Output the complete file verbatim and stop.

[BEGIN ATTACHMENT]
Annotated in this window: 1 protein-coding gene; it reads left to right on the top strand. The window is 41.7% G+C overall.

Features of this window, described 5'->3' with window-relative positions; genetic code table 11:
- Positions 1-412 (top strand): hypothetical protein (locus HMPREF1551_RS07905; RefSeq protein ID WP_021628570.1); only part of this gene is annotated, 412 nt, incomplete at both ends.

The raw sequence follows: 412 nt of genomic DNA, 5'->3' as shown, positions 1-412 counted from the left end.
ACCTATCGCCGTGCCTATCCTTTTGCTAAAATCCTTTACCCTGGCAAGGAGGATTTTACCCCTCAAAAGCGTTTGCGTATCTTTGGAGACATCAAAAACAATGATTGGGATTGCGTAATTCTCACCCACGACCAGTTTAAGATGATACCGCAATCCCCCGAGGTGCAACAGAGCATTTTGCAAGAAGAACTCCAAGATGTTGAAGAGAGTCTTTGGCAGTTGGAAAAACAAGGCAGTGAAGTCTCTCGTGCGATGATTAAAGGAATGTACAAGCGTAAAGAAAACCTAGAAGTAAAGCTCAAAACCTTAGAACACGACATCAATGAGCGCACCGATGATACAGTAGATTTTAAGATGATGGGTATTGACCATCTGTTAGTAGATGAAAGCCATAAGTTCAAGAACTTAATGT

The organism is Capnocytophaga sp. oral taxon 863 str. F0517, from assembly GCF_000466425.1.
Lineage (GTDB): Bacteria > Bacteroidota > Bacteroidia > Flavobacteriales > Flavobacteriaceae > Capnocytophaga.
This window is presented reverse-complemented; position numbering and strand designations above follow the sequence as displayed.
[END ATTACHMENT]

Annotated in this window: 1 protein-coding gene; it reads left to right on the top strand. The window is 41.7% G+C overall.

Features of this window, described 5'->3' with window-relative positions; genetic code table 11:
- Positions 1-412 (top strand): hypothetical protein (locus HMPREF1551_RS07905; RefSeq protein ID WP_021628570.1); only part of this gene is annotated, 412 nt, incomplete at both ends.

The raw sequence follows: 412 nt of genomic DNA, 5'->3' as shown, positions 1-412 counted from the left end.
ACCTATCGCCGTGCCTATCCTTTTGCTAAAATCCTTTACCCTGGCAAGGAGGATTTTACCCCTCAAAAGCGTTTGCGTATCTTTGGAGACATCAAAAACAATGATTGGGATTGCGTAATTCTCACCCACGACCAGTTTAAGATGATACCGCAATCCCCCGAGGTGCAACAGAGCATTTTGCAAGAAGAACTCCAAGATGTTGAAGAGAGTCTTTGGCAGTTGGAAAAACAAGGCAGTGAAGTCTCTCGTGCGATGATTAAAGGAATGTACAAGCGTAAAGAAAACCTAGAAGTAAAGCTCAAAACCTTAGAACACGACATCAATGAGCGCACCGATGATACAGTAGATTTTAAGATGATGGGTATTGACCATCTGTTAGTAGATGAAAGCCATAAGTTCAAGAACTTAATGT

The organism is Capnocytophaga sp. oral taxon 863 str. F0517, from assembly GCF_000466425.1.
Lineage (GTDB): Bacteria > Bacteroidota > Bacteroidia > Flavobacteriales > Flavobacteriaceae > Capnocytophaga.
This window is presented reverse-complemented; position numbering and strand designations above follow the sequence as displayed.